April 30, 2019 / 3:39 PM / a month ago

Russia says a local firm deliberately contaminated oil pipeline

MINSK/MOSCOW (Reuters) - Months of work are needed to restore clean oil supplies via a key Russian pipeline to Europe, Belarus said on Tuesday, as Moscow suggested a deliberate act was behind the contamination that prompted some countries to release state oil reserves.

Poland, Germany, Ukraine, Slovakia and other countries halted oil imports via the Druzhba pipeline last week after finding contaminants that can damage refinery equipment.

A long outage could force refineries in Eastern Europe and Germany to cut operations and prompt Moscow to reduce oil production. It could also trigger claims by Western oil buyers against Russian producers and pipeline monopoly Transneft for lost profits as they struggle to sell contaminated oil.

Nikolai Tokarev, head of Transneft, told Russian President Vladimir Putin on Tuesday that the contamination had been deliberately conducted by a private firm in the Russian region of Samara, on the Volga river.

The company “accumulates oil from small producers in the Ulyanovsk, Orenburg and Samara regions ... and is transferring it to the pipeline system”, said Tokarev, a close ally of Putin, without identifying the company.

“This company ... has deliberately injected oil that was not properly prepared (for entry to the pipeline system).”

Tokarev added that Belarus had received clean oil from Russia on Tuesday, while contaminated oil was being returned from Belarus to Russia by rail.

“We will later mix it with regular oil in (the Russian Black Sea port of) Novorossiisk and sell it onwards,” he told Putin. “We expect the situation to improve in the near future and will resume working on a regular schedule.”

Russia’s Energy Ministry said talks were held on Tuesday with oil pipelines operators in Hungary and Slovakia. It said parties involved planned to resume the transit of oil as soon as possible and oil quality at the Baltic Sea port of Ust-Luga would be back to normal before May 7.

Slovak oil refinery Slovnaft said supplies of clean oil transported via the pipeline should be restored from mid-May.

Ukraine’s Ukrtransnafta said parties in the Budapest talks agreed to remove about 400,000 tonnes of low-quality oil from Druzhba in Ukraine and Belarus and store it in reservoirs. It said clean oil was expected to reach the European Union on May 18.

DAMAGE ESTIMATES

The significance of any damage is not yet clear, nor is it known who will foot the bill. Belarus, which processes Russian crude into refined products for sale abroad, estimated its loss from a reduction in product exports at $100 million.

Pipelines in Russia, Belarus, Ukraine and Poland are estimated to contain 5 million tonnes of contaminated Russian oil, Belarus’s state news agency Belta cited the operator of Druzhba’s Belarusian section as saying.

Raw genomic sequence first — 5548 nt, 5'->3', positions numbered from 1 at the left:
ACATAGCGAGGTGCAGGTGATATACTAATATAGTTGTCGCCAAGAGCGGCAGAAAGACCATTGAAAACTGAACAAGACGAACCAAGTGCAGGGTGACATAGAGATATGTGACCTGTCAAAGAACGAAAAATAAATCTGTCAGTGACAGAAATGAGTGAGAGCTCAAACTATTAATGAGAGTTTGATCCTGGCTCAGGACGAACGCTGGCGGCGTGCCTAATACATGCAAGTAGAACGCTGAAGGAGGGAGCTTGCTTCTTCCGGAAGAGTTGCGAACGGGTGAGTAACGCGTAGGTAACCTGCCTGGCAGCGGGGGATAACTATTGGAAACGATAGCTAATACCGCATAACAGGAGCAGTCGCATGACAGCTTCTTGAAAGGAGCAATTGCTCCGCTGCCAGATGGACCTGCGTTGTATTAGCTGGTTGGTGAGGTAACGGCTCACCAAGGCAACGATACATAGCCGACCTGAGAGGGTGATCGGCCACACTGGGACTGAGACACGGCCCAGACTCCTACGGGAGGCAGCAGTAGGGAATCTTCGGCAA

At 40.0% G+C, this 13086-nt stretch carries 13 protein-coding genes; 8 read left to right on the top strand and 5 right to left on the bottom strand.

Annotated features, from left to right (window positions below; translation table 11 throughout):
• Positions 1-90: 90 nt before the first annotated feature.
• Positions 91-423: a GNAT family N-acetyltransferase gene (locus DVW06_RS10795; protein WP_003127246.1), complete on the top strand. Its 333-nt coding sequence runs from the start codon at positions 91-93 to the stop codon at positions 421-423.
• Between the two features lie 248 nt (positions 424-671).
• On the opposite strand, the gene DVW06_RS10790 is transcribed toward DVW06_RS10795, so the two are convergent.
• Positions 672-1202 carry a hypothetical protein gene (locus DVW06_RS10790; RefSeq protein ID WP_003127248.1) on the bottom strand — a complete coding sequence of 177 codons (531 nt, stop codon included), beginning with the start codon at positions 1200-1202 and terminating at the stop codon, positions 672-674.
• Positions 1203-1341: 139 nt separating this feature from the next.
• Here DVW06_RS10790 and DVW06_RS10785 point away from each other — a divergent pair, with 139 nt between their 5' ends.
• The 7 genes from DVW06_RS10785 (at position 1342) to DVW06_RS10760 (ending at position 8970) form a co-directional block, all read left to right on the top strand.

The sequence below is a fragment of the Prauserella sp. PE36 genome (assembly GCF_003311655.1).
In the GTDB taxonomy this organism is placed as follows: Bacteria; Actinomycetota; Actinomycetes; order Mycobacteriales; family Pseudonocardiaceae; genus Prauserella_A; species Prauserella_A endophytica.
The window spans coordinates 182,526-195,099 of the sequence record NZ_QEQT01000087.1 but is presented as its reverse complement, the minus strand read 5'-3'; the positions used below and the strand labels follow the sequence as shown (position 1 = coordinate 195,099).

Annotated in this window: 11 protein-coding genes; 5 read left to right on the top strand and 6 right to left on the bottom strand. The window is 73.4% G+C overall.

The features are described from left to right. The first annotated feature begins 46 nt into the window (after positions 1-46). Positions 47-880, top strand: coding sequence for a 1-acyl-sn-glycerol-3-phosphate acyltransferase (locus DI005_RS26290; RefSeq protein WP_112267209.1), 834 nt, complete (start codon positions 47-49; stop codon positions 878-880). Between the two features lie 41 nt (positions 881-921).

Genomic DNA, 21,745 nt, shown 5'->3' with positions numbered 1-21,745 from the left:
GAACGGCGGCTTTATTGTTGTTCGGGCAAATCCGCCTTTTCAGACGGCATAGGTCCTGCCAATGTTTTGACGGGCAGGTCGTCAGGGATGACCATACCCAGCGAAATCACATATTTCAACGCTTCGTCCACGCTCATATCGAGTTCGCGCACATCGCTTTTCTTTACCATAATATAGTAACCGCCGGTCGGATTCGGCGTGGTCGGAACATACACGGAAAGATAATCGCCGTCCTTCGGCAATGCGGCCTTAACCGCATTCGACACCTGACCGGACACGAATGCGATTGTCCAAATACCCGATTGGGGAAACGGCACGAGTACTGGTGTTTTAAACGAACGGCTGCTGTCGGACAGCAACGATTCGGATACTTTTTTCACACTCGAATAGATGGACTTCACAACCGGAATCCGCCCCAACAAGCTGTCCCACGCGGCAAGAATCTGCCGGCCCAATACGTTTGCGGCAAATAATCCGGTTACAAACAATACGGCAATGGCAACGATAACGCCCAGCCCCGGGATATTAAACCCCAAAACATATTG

“They (the private company in the Samara region) have cheated (by supplying contaminated oil). For us, this is very serious damage from an economic, material and image point of view,” Putin told Tokarev.

Russia and Belarus - where Druzhba splits into the southern leg that goes to Ukraine, Slovakia, Hungary and Czech Republic and the northern spur routed to Poland and Germany - held a second day of talks on Tuesday in Moscow.

Belarusian state energy company Belneftekhim said its Mozyr refinery was expected to receive clean oil on May 4 at the earliest. The Russian energy ministry put the date at May 3-4.

Some 50,000 tonnes of contaminated oil should be forced out in Russia and 120,000 tonnes on the Belarusian side, Belneftekhim said in a statement. Belarus will store its contaminated oil at Mozyr.

“The measures taken would allow for the restoration of only one of Druzhba’s lines. Full restoration will take a couple of months of heavy work,” Belneftekhim said. It did not specify which parts of Druzhba would be immediately decontaminated.

Andrei Verigo, first deputy head of Gomeltransneft Druzhba, operator of Druzhba’s Belarusian section, said the pipeline would reach 60-65 percent of its average annual capacity on May 10-11, Belta reported.

It could take up to six months before the pipeline starts operating at full capacity, he added.

Druzhba can pump up to 1 million barrels per day (bpd), amounting to 1 percent of global crude demand. In total, Russia is exporting around 4 million bpd and other destinations in the south, northwest and east are unaffected, traders said.

Hungary and Poland will tap their state strategic oil reserves at least to partially replace Russian supplies.

HIGHER EXPORT PLANS

The contamination comes as Russia plans to boost monthly Urals exports to five-year highs in May, a preliminary schedule showed, before the expiry of a deal on output cuts agreed with the Organization of the Petroleum Exporting Countries.

Traders said on Tuesday there was no change so far to the plan.

Transneft said that in May, state-run Russian Railways might transport 100,000 tonnes of oil by rail. It did not specify the oil quality.

Putin said on Saturday the investigation could lead to a wider inquiry, possibly including law-enforcement agencies.

The pipeline problem has cut off a major supply route for Polish refineries owned by PKN Orlen and Grupa Lotos, as well as plants in Germany owned by Total, Shell, Eni and Rosneft.

Reporting by Andrei Makhovsky in MINSK; Maria Kiselyova, Maria Grabar, Anton Kolodyazhnyy, Olga Yagova, Gleb Gorodyankin, Vladimir Soldatkin and Gleb Stolyarov in MOSCOW; Natalia Zinets in Kiev; Marcin Goclowski, Anna Koper and Joanna Plucinska in WARSAW; Marton Dunai in BUDAPEST; Writing by Katya Golubkova; Editing by Dale Hudson and Edmund Blair

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